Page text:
explores changing images of Ireland's topography, beginning with
the earliest illustrated manuscript of Gerald of Wales' Topographia
Hibernica (c. 1210) from the British Library, shown in its North
American debut. This section also examines several of the finest
decorated maps and manuscripts from the British Library and Boston
College's Irish Collection in the University's Burns Library of
Rare Books and Special Collections.
Digging: Archeology and the Situating of
This section shows how nineteenth-century
scholars, archeologists, and cultural nationalists excavated the
land for ancient objects to support their claim that Ireland was
among the great ancient and medieval civilizations of Europe. The
section presents medieval brooches, as well as nineteenth-century
electrotype replicas of the major excavated early medieval icons
of the Irish nation, the Ardagh Chalice and the Tara Brooch. It
demonstrates how such excavated artifacts, widely disseminated through
replicas, supplied cultural nationalists with evidence that Ireland no
less than Greece was a cradle of western civilization. It
also explores how George Petrie's paintings of the mid-ninetheenth
century recording medieval sites contributed to this creation of
an Irish historical identity, and demonstrated a continuity of Ireland's
culture over the centuries.
Possessing: Irish Landscapes 1750-1950
This section presents major examples of Irish
landscape painting from Irish national museums and American private
collectors. Visitors will learn how eighteenth-, nineteenth- and
early twentieth-century Irish artists expressed a growing cultural
nationalism and sense of the distinctness of the Irish landscape.
The section begins with important eighteenth-century works by Thomas
Roberts, George Barret, and Jonathan Fisher. Two early nineteenth-century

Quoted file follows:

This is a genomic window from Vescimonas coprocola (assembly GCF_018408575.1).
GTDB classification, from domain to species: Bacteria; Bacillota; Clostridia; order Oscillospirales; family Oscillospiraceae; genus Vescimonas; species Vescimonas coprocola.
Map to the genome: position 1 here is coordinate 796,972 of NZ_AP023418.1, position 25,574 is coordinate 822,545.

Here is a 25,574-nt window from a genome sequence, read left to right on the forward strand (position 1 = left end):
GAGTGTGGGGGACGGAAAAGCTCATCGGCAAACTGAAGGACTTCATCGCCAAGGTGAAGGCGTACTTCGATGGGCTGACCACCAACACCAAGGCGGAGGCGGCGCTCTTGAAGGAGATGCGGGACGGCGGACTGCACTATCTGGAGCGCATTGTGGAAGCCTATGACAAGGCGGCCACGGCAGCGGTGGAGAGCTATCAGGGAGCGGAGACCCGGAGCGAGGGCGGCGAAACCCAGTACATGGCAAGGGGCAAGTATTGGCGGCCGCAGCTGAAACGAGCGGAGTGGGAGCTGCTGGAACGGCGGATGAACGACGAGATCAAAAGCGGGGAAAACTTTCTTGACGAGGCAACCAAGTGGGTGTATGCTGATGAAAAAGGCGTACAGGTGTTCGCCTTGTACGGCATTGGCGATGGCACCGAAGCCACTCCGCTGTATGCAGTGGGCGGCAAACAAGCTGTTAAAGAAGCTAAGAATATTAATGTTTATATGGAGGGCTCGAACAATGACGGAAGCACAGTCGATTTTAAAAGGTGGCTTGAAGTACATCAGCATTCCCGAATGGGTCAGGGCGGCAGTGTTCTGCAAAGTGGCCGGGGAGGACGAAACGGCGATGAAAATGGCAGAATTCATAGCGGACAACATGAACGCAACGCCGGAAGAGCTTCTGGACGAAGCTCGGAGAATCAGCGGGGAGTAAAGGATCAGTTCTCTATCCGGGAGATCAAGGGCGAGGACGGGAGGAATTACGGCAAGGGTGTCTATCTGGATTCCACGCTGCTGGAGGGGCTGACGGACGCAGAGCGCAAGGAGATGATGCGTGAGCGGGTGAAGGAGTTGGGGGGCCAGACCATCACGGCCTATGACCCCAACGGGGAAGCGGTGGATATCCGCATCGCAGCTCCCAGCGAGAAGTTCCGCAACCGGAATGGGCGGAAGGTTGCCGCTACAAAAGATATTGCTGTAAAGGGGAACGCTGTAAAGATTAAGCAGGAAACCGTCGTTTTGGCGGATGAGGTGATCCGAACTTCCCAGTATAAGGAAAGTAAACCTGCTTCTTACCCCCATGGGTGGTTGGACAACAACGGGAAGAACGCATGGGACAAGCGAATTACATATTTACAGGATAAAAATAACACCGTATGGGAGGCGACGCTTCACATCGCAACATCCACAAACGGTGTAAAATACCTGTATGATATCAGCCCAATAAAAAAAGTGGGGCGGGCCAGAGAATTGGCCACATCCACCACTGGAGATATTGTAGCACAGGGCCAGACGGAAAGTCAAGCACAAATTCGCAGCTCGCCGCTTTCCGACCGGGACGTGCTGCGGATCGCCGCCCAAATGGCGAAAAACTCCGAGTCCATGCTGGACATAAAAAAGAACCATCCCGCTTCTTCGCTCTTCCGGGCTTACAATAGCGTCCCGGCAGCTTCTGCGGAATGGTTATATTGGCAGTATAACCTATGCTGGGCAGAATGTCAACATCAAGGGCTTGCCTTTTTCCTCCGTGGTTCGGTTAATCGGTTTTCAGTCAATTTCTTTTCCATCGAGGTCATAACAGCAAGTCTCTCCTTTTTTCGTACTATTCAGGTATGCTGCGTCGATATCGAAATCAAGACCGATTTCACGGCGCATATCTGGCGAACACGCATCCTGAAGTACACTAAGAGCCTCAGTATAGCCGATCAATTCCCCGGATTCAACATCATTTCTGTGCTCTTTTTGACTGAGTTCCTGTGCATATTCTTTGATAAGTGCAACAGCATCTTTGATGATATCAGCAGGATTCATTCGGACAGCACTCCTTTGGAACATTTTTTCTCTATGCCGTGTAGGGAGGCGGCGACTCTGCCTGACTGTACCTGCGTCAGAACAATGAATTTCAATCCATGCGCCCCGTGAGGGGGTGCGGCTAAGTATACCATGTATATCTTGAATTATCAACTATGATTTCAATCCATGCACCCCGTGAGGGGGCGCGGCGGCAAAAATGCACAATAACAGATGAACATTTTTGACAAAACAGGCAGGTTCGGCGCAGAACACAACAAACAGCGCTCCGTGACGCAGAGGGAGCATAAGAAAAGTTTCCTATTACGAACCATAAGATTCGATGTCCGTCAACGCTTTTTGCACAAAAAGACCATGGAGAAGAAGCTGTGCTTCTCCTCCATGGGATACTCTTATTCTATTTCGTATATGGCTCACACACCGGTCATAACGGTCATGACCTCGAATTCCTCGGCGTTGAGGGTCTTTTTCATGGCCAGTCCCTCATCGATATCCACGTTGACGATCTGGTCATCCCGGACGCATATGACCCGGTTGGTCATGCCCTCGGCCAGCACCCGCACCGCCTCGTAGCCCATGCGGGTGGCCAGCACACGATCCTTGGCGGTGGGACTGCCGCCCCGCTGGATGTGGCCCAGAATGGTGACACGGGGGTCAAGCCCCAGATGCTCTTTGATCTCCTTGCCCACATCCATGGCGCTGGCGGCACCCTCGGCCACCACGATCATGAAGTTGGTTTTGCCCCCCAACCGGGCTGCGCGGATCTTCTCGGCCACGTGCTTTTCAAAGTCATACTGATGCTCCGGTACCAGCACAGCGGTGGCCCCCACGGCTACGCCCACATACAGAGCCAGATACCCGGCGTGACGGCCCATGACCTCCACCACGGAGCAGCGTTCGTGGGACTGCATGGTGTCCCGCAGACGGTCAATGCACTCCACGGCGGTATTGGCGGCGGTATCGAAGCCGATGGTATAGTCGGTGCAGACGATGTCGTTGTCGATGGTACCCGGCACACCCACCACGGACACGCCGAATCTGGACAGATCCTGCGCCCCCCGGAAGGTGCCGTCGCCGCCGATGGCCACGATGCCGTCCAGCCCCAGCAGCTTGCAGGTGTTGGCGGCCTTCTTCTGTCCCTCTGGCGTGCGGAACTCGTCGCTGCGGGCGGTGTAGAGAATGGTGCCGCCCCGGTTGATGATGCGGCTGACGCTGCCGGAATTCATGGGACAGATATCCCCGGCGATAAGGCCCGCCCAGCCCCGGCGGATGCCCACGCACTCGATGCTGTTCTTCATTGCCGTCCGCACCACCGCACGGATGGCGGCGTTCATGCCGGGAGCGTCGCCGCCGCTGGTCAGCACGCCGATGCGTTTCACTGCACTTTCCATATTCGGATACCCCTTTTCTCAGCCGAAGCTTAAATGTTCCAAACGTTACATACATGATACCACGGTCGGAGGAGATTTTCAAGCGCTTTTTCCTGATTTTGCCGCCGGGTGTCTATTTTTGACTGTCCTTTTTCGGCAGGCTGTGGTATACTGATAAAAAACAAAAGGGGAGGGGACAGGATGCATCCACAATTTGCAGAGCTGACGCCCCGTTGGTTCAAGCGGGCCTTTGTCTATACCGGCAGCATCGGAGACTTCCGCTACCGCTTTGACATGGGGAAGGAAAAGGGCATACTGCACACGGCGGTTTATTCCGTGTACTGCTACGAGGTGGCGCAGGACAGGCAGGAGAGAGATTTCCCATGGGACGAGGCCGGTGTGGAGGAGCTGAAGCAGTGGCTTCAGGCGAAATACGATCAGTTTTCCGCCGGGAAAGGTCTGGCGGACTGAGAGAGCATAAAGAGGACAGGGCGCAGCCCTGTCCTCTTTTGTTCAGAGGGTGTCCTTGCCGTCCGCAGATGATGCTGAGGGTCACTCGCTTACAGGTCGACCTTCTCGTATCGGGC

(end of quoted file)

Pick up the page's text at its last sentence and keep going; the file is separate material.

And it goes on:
paintings by James Arthur O'Connor demonstrate how representations
of the Irish landscape reflected the political realities of colonization,
as Irish estate lands were increasingly shaped and organized by
the English and Continental park ideals. Later paintings by William
McEvoy, Nathaniel Hone, and George William Russell [A. E.] are examined
to illustrate how nineteenth- and early twentieth-century Irish
painters, following English, American, and European precedents,
romanticized the landscape and created an Irish sublime.
The exhibition then presents a selection of
the finest paintings by Ireland's most celebrated painter, Jack
Butler Yeats. In addition, virtually unknown examples of Yeats's
sketchbooks offer visitors an intimate experience of the artist's
responses to the Irish landscape. A computer station provides visitors
with images of additional pages from the sketchbooks. Yeats's work
is displayed alongside paintings by Paul Henry to illustrate how,
in a period of cultural revival, late nineteenth- and early twentieth-century
artists iconicized the landscape of the remote, rural western areas
of the island.
The final paintings in the section have been
chosen to reflect post-independence Ireland's changing vision of
the land. Seán Keating's iconic paintings reveal a new nation's
reappropriation and modernization of its landscape. A 1945 naïve
work by Gerard Dillon demonstrates how the past centuries of Irish
visual imagery shaped later artists' experience of the landscape.
Responding Today: Contemporary Interpretations
of the West
The concluding section explores how contemporary
artists register both change and continuity in their visual responses
to the Irish landscape. This section presents works by both Irish
and American artists, including a group of artists associated with
the Ballinglen Artists Fellowship in county Mayo. The installation
leads viewers from the edge of the sea towards fields dotted with
farmhouses, small villages, and the remains of deserted cottages,
abandoned big houses, medieval abbeys and Neolithic standing stones.
Realist depictions by Eric Aho, Peter Brooke, Jane Goldman, and
Susan Shatter are juxtaposed with expressionist images by Gwen O'Dowd,
Anne Neely, Donald Teskey, and David Brewster and abstract images
by Jane Proctor. Paintings focused on the formalist language are
compared to works employing postmodern content, including Dorothy
Cross's video Endarken and Kathy Herbert's installation pieces.
The connection between land and memory is
further explored through a model and proposal drawings of architect
Brian Tolle's Irish Hunger Memorial for Battery Park City in New
York, for which turf and a model of an actual famine cottage were
shipped from Ireland. This concluding section demonstrates that
the search for meaning in the Irish landscape continues to inspire
both traditional and strikingly innovative works of art.
The exhibition is organized by Boston College's
McMullen Museum of Art, Center for Irish Programs, Irish Studies.
The project has been underwritten by Boston College with an indemnity